Why are switches a key part of a powerful Wi Fi deployment. Let’s analyze the network upgrade case of Dalian Neusoft Information Institute. The college has 14 teaching institutions with more than 14000 students and a total construction area of 399000 square meters. Previously, due to the limited investment of operators, the solutions adopted can only solve the most basic wireless access needs. With the passage of time, the availability of the network, the stability of the connection, and even the speed of the network connection have been unable to meet the needs of school teachers and students.

Ruckus networks has comprehensively upgraded the campus network of Dalian Neusoft Information Institute, covering all 25 dormitory buildings, classrooms, libraries, canteens and other public activity areas. A total of more than 1500 ruckus access points, 65 Ethernet switches, ruckus ICX 7150 and ruckus smartzone virtual WLAN controllers have been deployed.

The low latency and non blocking architecture of ruckus ICX 7150 series switches can ensure the ideal throughput for the content with the highest requirements for video, unified communication, VDI and mobile applications. Combined with ruckus intelligent Wi Fi access point, it can not only obtain Gigabit data transmission speed, but also achieve stronger performance and more stable network connection, So as to bring the best use experience for all teachers and students.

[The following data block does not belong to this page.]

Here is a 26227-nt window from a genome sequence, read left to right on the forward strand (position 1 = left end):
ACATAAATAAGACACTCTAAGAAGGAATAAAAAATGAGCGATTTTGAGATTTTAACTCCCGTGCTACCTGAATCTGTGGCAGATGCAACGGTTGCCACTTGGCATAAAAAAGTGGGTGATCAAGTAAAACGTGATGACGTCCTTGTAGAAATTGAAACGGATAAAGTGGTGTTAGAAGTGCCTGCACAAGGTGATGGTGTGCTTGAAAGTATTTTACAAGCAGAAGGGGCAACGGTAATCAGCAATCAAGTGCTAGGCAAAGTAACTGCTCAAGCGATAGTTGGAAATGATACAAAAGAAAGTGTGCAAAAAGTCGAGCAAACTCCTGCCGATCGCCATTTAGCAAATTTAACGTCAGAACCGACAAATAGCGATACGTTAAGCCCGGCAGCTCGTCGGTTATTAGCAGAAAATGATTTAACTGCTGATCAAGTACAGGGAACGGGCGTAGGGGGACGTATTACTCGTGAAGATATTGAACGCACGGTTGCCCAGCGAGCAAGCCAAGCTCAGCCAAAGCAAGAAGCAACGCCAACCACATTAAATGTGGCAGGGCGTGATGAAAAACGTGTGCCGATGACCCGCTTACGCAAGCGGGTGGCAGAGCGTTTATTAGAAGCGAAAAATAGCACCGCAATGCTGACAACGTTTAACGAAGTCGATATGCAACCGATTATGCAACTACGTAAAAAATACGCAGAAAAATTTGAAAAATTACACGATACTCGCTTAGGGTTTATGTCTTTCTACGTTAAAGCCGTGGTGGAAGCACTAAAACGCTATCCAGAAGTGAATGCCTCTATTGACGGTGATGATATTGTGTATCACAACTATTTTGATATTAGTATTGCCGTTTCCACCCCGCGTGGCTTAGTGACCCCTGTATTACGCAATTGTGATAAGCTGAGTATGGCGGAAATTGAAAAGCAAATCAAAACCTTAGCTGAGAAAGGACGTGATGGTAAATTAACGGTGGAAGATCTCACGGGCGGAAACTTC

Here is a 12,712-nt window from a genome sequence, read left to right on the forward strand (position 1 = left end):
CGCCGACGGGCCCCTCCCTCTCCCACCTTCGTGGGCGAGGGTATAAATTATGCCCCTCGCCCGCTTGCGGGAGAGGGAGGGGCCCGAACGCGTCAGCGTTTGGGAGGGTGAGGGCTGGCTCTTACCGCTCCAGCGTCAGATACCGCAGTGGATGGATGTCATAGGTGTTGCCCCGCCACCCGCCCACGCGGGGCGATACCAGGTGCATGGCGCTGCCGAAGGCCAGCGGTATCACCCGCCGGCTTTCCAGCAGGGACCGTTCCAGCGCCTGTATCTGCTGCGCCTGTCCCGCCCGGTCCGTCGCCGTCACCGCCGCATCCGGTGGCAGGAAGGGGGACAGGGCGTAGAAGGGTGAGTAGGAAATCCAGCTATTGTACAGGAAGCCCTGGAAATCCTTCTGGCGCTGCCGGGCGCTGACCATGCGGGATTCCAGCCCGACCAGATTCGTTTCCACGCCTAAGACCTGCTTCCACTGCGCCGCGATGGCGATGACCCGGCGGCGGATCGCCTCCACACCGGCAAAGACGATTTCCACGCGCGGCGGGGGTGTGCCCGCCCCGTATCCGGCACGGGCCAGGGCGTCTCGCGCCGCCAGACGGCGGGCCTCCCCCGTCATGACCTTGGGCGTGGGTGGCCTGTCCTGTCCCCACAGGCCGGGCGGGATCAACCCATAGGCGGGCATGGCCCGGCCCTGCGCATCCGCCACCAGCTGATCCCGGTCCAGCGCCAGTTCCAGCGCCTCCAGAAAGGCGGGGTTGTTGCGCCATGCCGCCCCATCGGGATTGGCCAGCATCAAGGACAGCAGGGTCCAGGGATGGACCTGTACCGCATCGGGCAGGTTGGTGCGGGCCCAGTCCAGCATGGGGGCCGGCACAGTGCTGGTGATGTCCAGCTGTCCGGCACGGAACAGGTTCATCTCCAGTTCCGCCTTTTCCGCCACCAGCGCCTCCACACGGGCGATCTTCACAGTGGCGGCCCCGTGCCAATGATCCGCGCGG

In many cases, customers choose to update the wired network infrastructure when upgrading the wireless access point (AP). This is because it is important to ensure that the underlying switch network can support new wireless deployments. Specific considerations include performance, power over Ethernet (POE) requirements, upgradeability, network management and future oriented requirements.

Wired infrastructure needs to provide fast enough speed for switches: from access points and uplink to aggregation and core switches, and then to the cloud (or data center). Although high-performance AP is very important, the full value of AP cannot be realized without a qualified underlying network. In an ideal network, all components (including Internet pipes) can cooperate well with each other to handle network traffic. Any bottleneck in the user’s connection to the cloud (or data center) will reduce the application performance and have a negative impact on the user experience.

Switches and Wi Fi will be the strong backing of wireless networks

Let’s take a closer look at the data flow. Starting with user equipment, the first step of wired network is the connection from access point to switch. In the past 5 to 10 years, most enterprise switches have 1 Gigabit (Gbps) access ports to support access points of Wi Fi 4 (802.11n) and below. The total throughput of the Wi Fi 4 access point is less than 1 gigabit per second (Gbps), so connecting to the 1 Gigabit (Gbps) port of the switch is sufficient. Any faster port will not have any impact on performance, because AP is still the limiting factor of performance.